quite visibly distinguishable to a human observer. Of course a simpler trick would be to have a critical mass of fissile material, less 1 atom, and then just add that 1 atom and then see if it decays or not and does so triggering the chain reaction or not....that would also be quite visible and not very distorted by emotive weird observable things (when is the cat dead? what is life? :-)
Turing's test of intelligence decides the matter based on a human observer's ability to distinguish the responses of a black box to a set of questions (sent over some teletype line to avoid any complex non verbal comms). It can be generalized.
Some confusion arises when thinking about Schroedinger's Cat ("paradox") and observers.
Note that the state of the cat is actually created by an observer (the geiger counter described in the wiki article above is the thing that detects the decaying atom, and triggers the hammer to break the flask of cyanide that kils the cat (probably). The uncertainty is purely about when the decay happens. An observer of the dead cat is a secondary thing - we can assume fairly certainly the cyanide kills the cat (all nine lives) so in fact all we need is a red light on the box that says the geiger counter detected the atom decaying. The confusion arises because two words are misused from natural language:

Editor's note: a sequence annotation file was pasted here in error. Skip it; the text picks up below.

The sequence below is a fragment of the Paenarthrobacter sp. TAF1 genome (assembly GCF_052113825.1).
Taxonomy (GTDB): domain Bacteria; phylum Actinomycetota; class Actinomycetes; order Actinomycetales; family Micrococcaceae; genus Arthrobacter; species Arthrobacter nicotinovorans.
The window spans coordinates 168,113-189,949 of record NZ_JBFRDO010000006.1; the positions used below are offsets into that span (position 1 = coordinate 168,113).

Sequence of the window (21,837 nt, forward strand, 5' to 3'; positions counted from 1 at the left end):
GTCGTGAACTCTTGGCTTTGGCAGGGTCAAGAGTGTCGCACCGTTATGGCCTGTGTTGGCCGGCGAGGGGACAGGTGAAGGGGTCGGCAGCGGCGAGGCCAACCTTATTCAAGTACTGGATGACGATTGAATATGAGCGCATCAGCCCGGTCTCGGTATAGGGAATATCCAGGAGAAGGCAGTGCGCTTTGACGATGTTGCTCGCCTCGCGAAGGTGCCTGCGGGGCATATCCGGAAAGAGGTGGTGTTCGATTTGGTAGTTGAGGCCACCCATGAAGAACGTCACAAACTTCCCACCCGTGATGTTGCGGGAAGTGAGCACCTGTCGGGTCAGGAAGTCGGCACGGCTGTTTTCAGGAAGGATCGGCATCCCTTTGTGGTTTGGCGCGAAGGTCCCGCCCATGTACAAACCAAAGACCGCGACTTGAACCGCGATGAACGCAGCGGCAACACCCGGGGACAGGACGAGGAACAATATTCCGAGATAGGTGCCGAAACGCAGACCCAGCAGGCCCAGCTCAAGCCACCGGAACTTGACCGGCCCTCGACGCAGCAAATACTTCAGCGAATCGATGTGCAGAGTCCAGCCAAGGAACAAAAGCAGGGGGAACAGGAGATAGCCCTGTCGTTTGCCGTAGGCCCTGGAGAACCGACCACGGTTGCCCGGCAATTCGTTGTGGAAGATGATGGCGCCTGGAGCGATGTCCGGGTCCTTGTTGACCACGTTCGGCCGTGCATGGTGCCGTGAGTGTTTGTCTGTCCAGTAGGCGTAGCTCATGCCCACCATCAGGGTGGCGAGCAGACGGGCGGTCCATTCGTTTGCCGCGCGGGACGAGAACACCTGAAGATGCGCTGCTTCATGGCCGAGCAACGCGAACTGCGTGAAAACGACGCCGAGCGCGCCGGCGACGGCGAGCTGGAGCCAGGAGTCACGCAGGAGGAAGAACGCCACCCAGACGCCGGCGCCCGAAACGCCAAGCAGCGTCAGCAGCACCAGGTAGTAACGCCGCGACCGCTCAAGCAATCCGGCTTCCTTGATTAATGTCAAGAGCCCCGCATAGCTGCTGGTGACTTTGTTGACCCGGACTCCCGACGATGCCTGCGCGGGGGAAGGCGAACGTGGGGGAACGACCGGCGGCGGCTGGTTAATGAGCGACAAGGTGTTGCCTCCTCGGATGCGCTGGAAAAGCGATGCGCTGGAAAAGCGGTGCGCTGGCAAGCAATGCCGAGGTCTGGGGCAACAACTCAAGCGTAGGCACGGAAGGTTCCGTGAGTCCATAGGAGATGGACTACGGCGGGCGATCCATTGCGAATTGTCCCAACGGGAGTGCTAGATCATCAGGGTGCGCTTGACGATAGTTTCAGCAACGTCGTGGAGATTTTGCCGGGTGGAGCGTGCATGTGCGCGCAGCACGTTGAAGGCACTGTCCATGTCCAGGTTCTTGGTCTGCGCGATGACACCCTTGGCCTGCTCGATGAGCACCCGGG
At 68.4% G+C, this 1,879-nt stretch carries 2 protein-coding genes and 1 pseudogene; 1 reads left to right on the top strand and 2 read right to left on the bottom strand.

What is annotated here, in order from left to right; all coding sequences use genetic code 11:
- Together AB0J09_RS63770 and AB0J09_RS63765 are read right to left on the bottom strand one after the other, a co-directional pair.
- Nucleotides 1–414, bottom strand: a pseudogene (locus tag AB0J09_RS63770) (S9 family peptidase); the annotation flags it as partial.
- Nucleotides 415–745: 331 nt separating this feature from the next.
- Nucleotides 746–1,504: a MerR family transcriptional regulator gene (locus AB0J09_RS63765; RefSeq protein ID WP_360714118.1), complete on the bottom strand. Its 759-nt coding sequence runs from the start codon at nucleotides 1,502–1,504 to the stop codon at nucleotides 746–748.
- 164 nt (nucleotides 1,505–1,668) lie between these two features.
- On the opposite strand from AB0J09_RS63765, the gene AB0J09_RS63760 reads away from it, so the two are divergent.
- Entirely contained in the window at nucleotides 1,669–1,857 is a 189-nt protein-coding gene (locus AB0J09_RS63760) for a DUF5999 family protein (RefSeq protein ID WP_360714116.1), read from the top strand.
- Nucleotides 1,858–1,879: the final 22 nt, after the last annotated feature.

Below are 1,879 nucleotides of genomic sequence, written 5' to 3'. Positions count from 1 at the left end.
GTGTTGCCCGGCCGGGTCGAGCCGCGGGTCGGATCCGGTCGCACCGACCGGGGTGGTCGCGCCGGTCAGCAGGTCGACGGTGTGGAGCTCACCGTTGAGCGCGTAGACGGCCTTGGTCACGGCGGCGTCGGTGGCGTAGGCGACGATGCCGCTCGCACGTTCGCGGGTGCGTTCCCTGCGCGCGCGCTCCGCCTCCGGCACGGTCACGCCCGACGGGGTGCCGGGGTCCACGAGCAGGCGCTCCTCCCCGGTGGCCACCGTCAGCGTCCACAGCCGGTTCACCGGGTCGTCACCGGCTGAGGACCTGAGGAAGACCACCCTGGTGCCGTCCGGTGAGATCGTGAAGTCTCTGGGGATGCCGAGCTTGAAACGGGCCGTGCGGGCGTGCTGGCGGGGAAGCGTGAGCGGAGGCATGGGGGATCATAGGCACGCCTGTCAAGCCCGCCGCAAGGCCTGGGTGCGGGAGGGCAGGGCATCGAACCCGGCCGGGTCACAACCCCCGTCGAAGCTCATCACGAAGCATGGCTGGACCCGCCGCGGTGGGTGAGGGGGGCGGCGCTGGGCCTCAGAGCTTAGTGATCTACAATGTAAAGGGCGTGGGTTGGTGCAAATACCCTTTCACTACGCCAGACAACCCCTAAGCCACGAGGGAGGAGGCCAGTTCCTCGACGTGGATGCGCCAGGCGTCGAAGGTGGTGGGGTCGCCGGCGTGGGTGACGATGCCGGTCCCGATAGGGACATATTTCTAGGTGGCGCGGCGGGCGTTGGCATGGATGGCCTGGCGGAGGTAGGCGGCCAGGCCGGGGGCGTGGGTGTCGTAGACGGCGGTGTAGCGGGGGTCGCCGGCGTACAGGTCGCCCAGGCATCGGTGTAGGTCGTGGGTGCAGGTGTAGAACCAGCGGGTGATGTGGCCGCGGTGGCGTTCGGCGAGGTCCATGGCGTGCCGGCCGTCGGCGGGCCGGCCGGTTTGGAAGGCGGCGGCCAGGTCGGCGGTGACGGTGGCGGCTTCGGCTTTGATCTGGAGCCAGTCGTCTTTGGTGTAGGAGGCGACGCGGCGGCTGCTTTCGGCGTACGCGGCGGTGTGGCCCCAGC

The observer does not have to be intelligent.
The description is not obvservable.
Hence we can't use this to talk about consciousness, and there is no paradox (descriptions of intermediate unobservable states are figments of maths - only if actually observable are they interesting (e.g. remote entaglement).
The point of mentioning the turing test is that Schroedinger also conflates two things:
Is detecting life, perhaps a nice turing test?